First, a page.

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Japan keen to forge partnerships with Saudi Arabia in the field of IT, says minister

Kono Taro, the Japanese Minister for Digital Transformation and the Minister for Administrative Affairs during an interview with Arab News in Jeddah.
Kono Taro, the Japanese Minister for Digital Transformation and the Minister for Administrative Affairs during an interview with Arab News in Jeddah.
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06 May 2024 01:05:09 GMT9
06 May 2024 01:05:09 GMT9

Nada Hameed

JEDDAH: Lauding Saudi Arabia’s efforts in developing giga-projects and the ongoing digital transformation in the country, a top Japanese official expressed his country’s willingness to strengthen collaboration with the Kingdom in the field of information technology.

Speaking to Arab News, Japanese Minister for Digital Transformation Taro Kono described his recent visit to one of the crown jewels of Vision 2030, NEOM, as truly remarkable.

The minister said that “he had the opportunity to fly over the project and witnessing it firsthand was truly remarkable.”

Since the launch of Vision 2030, Saudi Arabia has been in overdrive to diversify its economy away from oil and emerge as a hub of tourism, entertainment, technology, and renewable energy. On its road to transformation, the Kingdom is forging strategic partnerships with its global allies to achieve its target and work on mutually beneficial arrangements.

“I heard a lot about NEOM and The Line, I saw that the progress made was very impressive. And we heard the vision from the CEO. And it’s very convincing. So I was very glad that I came to NEOM this time. It was a very short (trip), but I think it was worth it,” the minister told Arab News.

NEOM, often referred to as the “city of the future,” is a $500-billion megacity project situated in the northwest region of Saudi Arabia. Encompassing 26,500 sq. km, the project aims to become a global leader in technology, innovation, and tourism through futuristic urban design and sustainable energy solutions.

Talking about Saudi Arabia’s demography, the minister said it is “a very young country” where the majority of the people are under the ages of 30-35. “And I see the Kingdom becoming more vibrant. And projects like NEOM” show that the country is swiftly moving forward.

Acknowledging the Kingdom’s success in adapting to the latest technologies, particularly related to cybersecurity, Kono praised the country’s leadership and its vision. He expressed his eagerness to forge a partnership with his Saudi counterpart to “learn from the Kingdom’s success.”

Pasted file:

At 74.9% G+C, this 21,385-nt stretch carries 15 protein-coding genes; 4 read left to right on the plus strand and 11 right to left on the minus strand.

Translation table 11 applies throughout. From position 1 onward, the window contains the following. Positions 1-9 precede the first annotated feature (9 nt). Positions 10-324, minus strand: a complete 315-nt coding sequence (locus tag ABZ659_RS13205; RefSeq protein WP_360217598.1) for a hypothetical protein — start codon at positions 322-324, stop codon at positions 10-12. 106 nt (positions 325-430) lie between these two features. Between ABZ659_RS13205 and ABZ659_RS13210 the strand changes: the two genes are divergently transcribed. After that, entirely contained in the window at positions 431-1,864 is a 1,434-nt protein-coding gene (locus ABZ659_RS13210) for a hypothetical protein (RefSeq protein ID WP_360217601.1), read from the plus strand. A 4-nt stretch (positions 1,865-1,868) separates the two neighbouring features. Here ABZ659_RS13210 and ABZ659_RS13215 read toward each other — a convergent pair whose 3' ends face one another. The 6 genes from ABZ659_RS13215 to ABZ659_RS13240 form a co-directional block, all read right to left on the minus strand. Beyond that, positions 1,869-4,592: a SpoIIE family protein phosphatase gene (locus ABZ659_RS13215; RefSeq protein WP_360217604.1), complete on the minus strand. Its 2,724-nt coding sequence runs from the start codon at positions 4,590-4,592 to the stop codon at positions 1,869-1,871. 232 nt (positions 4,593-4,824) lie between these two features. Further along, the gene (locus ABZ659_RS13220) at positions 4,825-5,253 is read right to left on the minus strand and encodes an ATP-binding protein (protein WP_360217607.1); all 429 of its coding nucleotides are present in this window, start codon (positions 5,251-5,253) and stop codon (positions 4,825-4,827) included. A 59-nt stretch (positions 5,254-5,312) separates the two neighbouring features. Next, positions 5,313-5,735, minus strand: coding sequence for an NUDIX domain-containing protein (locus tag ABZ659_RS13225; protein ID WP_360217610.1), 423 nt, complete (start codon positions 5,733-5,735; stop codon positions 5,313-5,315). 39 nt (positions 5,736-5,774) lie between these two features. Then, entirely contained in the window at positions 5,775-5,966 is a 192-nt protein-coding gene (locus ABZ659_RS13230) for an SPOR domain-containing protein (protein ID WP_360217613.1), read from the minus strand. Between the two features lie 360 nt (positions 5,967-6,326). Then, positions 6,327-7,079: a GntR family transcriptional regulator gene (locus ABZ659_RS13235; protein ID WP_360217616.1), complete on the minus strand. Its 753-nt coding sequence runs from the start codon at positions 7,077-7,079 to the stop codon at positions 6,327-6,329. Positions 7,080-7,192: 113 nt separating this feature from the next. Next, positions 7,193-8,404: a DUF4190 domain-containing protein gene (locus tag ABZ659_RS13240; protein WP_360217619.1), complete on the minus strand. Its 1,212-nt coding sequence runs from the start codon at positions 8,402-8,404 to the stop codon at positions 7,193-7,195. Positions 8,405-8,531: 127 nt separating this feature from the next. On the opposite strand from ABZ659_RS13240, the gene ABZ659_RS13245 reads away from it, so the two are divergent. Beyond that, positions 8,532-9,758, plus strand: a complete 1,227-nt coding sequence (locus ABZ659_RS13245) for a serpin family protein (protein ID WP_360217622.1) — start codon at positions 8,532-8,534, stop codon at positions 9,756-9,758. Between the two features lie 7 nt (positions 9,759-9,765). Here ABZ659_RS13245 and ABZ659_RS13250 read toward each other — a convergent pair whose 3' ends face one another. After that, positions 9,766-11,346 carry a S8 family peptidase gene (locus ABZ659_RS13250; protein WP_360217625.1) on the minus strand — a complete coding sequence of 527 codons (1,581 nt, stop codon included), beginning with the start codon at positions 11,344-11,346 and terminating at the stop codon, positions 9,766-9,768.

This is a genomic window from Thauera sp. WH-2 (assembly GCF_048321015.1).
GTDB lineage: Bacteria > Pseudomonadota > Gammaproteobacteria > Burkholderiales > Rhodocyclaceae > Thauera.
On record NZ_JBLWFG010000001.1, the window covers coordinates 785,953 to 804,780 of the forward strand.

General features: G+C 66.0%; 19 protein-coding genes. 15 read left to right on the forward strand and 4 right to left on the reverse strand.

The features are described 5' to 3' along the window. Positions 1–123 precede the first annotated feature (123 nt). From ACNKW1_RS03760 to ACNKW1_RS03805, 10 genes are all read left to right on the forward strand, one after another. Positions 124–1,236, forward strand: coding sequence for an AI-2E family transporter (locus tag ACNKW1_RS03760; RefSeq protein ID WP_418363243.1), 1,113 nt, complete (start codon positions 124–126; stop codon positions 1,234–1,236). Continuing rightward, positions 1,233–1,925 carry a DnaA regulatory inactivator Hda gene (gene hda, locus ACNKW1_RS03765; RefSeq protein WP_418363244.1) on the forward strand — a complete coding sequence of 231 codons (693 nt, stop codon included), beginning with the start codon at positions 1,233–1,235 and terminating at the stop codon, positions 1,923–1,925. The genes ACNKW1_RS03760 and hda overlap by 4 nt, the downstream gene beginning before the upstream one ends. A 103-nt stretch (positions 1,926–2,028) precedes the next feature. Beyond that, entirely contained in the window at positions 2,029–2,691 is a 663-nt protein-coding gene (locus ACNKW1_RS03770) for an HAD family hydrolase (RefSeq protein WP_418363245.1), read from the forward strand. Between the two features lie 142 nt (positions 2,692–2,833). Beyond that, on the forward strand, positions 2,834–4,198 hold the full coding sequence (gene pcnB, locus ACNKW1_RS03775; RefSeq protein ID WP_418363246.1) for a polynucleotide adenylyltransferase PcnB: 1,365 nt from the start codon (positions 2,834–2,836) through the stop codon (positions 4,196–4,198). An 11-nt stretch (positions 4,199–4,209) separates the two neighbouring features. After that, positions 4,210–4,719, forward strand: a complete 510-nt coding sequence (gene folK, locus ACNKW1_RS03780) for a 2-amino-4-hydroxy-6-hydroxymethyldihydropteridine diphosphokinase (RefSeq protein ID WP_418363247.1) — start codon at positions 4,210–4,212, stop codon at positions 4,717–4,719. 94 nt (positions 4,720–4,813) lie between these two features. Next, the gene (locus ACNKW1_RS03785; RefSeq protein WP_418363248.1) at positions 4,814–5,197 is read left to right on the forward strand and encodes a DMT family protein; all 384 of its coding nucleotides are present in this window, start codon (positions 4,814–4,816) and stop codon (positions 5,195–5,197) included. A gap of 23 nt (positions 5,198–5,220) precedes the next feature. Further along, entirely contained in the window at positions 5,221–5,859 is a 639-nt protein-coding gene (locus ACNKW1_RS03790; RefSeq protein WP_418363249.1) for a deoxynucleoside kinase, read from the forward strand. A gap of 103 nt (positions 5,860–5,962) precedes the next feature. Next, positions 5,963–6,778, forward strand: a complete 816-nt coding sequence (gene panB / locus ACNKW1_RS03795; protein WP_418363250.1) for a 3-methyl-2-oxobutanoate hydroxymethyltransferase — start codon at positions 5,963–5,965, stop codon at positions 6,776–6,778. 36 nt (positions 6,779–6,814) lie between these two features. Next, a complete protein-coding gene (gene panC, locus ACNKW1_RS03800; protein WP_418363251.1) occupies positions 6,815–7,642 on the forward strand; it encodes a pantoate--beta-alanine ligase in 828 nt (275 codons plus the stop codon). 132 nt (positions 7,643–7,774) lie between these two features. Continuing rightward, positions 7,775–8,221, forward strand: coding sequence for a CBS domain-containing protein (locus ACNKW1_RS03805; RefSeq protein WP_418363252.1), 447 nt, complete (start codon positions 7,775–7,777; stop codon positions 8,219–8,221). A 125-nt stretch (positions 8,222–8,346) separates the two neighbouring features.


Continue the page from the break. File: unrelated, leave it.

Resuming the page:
“I think the Kingdom is building up its resilience against any malicious attacks in cyberspace. So, I believe it is very ready to take a bold step forward. And I had a meeting with Saudi Minister of Communications and Information Technology Abdullah Al-Swaha and I think there’s a lot to learn from the Kingdom,” the Japanese minister said, adding that he had instructed his team to get in touch with their Saudi counterparts to learn from their approach.

Kono, however, stressed the need to develop non-English datasets to train artificial intelligence and proposed collaboration between Japan and Saudi Arabia in this regard.

While Japan has historically led in hardware technology, the minister admitted a lag in digital technology investment. Recognizing this gap, he signed a memorandum of cooperation with Al-Swaha to learn from Saudi Arabia’s IT advancements.

He said that although Japan excelled in analog technology during the 20th century, admittedly, they have fallen behind in investing in digital technology.

Their discussions reportedly included topics such as E-ID utilization, where Kono hopes to collaborate on developing mutual use cases to propel Japanese progress. He added: “I think the Kingdom and Japan could work together to advance in the field of IT software AI, so very much looking forward to that.”

With shared visions such as Vision 2030 and upcoming events like Expo 2025 in Osaka and Expo 2030 in Riyadh, the two countries have maintained a strong relationship for nearly seven decades.

Kono believes there is immense potential for collaboration between the two countries, particularly in joint projects for Expo 2025 in Osaka and Expo 2030 in Riyadh. “I am looking forward to continue working closely with the Kingdom,” he added.

Expo 2025 is scheduled to be held in Osaka, Japan. It will be held for 184 days This will be the third time for the Japanese city to host the event. Earlier Osaka hosted the global event in 1970 and then in 1990.

The theme for Expo 2025 is “Designing Future Society for Our Lives,” focusing on creating a better future through innovation and sustainability. The expo will provide a platform for countries to share their ideas and solutions to global challenges.

Expo 2030 is scheduled to be held in Riyadh. As the first World Expo to be hosted in the Middle East, it presents an opportunity for the region to showcase its cultural heritage, technological advancements, and vision for the future. The theme for Expo 2030 in Riyadh is “The Era of Change: Together for a Foresighted Tomorrow.” It is expected to align with Saudi Arabia’s Vision 2030 goals of diversifying the economy and promoting innovation.

Kono said: “When we had our expo in Osaka for the first time, I was probably seven or eight years old. But it gave us sort of a good, big push for the economy, or not just the economy, for society as well. Expo brings in a lot of our dreams, and dreams we had back then come true. So, this Expo 2025 will hopefully bring in another dream. And I hope it will make a bridge to 2030 and we (Saudi Arabia and Japan) can work together to make our dreams come true.”

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